In the alternative extraction with aqueous-acetone, absorption at 750 nm was negligible. Chla/Chlb ratios obtained for current and previous year leaves were in the range of 2.5-4.4 characteristics of sun-exposed leaves (Lichtenthaler, 1987). Chls concentration during the vegetative period varied in the range 18-119 µg/cm2 (Table S3 [suppl]). High SPAD-pigment calibration correlations (µg/cm2) were obtained for all pigments: R2=0.90, RMSE=0.16, p<0.0001 for Chla; R2=0.91, RMSE=0.16, p<0.0001 for Chlb and R2=0.90, RMSE=0.02, p<0.0001 for carotenoids (N=167). The calibration equations obtained for the sum of Chla+b and carotenoids in µg/cm2 were: Chla+b=exp(1.8244+0.0408*Spad) and Cx+c=(0.2907-0.0039*Spad)-1. Filtered tissue powder after extraction was completely decoloured (Fig. S1 [suppl]). The weaker oxidizing properties of aqueous-acetone, the low temperature and the shorter extraction time prevented the oxidation of co-extracted polyphenolic compounds when this extraction method was used.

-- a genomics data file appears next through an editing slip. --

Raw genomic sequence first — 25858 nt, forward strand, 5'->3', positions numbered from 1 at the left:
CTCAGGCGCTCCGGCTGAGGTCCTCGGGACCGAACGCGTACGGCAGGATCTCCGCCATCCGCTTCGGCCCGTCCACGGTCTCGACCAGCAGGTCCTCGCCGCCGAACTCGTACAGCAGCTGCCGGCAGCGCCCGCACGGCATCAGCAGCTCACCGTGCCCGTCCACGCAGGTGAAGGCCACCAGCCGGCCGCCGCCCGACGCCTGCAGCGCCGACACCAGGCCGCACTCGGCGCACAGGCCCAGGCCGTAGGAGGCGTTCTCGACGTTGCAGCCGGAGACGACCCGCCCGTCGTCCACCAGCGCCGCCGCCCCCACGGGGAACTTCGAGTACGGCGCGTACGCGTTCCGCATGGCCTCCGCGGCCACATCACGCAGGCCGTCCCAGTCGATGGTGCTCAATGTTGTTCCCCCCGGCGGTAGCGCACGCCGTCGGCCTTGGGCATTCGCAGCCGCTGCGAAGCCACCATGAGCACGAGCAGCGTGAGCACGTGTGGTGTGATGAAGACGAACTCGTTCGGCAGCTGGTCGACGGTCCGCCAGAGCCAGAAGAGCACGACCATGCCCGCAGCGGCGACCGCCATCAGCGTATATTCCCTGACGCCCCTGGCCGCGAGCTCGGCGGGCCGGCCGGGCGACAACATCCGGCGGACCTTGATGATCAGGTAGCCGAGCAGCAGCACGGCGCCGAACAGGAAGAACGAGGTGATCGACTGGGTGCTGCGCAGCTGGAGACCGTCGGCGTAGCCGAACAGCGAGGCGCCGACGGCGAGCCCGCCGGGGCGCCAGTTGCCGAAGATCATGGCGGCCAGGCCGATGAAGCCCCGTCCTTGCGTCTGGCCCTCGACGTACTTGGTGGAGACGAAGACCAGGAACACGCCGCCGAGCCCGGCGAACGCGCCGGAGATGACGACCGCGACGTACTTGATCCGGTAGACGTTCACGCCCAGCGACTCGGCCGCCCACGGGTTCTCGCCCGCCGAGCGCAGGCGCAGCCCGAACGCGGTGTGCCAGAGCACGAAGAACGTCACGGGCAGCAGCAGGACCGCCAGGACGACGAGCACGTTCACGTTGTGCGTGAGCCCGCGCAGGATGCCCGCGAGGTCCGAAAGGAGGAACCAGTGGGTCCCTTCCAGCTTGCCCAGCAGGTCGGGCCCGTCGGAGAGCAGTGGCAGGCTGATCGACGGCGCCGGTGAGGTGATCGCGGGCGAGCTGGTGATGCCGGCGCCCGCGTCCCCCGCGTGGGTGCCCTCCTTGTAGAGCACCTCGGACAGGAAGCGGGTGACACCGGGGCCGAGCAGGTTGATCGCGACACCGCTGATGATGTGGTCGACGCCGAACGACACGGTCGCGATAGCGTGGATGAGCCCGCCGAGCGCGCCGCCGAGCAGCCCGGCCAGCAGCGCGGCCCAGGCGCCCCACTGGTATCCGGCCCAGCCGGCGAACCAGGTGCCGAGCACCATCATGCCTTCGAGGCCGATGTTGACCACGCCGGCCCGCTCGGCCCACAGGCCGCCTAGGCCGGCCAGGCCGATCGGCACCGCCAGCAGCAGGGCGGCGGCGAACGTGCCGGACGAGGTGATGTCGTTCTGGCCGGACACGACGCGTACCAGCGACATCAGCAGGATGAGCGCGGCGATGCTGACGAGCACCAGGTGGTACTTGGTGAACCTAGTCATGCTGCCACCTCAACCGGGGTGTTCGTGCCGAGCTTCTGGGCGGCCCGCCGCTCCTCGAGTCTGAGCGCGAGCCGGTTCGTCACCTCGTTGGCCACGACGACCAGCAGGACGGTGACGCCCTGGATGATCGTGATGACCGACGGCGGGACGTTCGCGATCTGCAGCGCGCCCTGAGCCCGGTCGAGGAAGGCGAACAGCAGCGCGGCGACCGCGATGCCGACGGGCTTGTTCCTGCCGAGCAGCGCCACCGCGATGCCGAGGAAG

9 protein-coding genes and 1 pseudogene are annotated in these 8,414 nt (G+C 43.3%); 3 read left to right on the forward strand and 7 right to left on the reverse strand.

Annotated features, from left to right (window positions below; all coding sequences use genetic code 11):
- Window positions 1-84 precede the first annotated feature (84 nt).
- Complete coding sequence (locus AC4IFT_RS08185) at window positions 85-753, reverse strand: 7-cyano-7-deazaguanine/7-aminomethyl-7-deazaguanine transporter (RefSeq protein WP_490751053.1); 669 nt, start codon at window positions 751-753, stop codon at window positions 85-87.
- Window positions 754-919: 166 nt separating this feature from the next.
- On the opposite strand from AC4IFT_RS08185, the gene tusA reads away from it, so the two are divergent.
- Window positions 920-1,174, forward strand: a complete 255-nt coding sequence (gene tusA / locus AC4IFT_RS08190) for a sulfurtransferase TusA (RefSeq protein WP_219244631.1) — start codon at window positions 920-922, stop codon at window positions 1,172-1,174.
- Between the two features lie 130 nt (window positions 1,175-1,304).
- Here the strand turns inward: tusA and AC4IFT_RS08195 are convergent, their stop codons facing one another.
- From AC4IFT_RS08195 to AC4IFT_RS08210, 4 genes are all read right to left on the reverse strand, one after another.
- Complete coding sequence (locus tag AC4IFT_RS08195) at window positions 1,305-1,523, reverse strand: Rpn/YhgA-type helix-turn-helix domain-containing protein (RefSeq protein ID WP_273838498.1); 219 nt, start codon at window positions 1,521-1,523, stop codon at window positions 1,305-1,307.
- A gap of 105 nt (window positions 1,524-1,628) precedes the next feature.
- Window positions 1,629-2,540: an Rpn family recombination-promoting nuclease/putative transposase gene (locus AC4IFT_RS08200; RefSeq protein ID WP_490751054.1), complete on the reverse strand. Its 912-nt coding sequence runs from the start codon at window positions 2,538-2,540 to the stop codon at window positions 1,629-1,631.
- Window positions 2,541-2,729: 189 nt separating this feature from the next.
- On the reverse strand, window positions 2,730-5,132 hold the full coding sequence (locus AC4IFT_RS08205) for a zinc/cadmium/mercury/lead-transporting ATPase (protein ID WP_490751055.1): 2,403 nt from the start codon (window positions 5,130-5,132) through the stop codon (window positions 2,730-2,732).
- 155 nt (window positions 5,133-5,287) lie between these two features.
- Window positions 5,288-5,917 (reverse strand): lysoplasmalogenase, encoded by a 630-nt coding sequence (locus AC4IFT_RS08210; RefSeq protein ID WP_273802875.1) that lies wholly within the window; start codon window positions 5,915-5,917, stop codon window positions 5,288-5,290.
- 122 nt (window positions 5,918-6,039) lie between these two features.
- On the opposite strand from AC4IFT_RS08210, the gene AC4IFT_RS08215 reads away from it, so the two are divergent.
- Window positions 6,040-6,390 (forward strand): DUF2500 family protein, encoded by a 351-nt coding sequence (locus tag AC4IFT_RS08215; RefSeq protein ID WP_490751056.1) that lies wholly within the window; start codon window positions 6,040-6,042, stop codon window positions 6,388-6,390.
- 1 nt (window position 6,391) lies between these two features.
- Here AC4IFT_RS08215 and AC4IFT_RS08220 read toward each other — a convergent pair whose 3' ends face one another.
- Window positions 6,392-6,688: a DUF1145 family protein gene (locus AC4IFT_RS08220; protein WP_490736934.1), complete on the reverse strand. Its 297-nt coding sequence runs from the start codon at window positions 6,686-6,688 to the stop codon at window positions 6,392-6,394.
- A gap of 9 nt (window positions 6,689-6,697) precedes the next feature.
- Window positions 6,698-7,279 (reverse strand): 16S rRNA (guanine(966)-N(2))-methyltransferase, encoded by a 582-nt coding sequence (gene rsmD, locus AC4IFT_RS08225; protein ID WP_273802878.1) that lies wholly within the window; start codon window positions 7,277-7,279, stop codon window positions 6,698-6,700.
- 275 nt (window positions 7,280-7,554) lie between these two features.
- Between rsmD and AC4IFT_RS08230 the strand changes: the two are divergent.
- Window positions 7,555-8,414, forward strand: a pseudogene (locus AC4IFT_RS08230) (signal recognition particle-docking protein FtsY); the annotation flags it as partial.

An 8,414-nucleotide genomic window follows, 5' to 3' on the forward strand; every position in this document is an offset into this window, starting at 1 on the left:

DMSO extracts of several perennial forest and shrub species were additionally analysed to confirm our results (Fig. 2B). All species had absorbance at 750 nm under 0.010 with the exception of Q. ilex that exhibited the maximum values (0.050). Furthermore, the ratio Chla/Chlb was under 2 only in the Q. ilex samples. The differences in foliar phenolic concentration between species (Hermes & Hedges, 2004) could explain the differences in the rapid development of colored interferences under the same oxidizing conditions. Analysis of total polyphenols using the Folin-Ciocalteu procedure in forest and shrub species extracted by DMSO were performed (mg gallic acid (GA) per gram dry leaf tissue). The Q. ilex leaves had the highest total polyphenol contents of all samples analyzed: 18.8 mg/g GA while all other leaf species were in the range 2.4 mg/g GA (Laurus nobilis) to 7.2 mg/g GA (Arbutus unedo). The development of colored interferences in photometric pigment determinations by DMSO could be also possible in leaves of other forest species with high polyphenol contents.

As conclusions, the use of the DMSO solvent should be avoided for photometric pigment analysis in Quercus ilex leaves. Cold extraction of finely homogenized foliar material with aqueous-acetone, free of interferences is recommended as we have proved that it provides more reliable pigment concentrations.

AcknowledgementsTop

We thank the laboratory of Forest Chemistry (CIFOR-INIA) for the analysis of total polyphenols.


ReferencesTop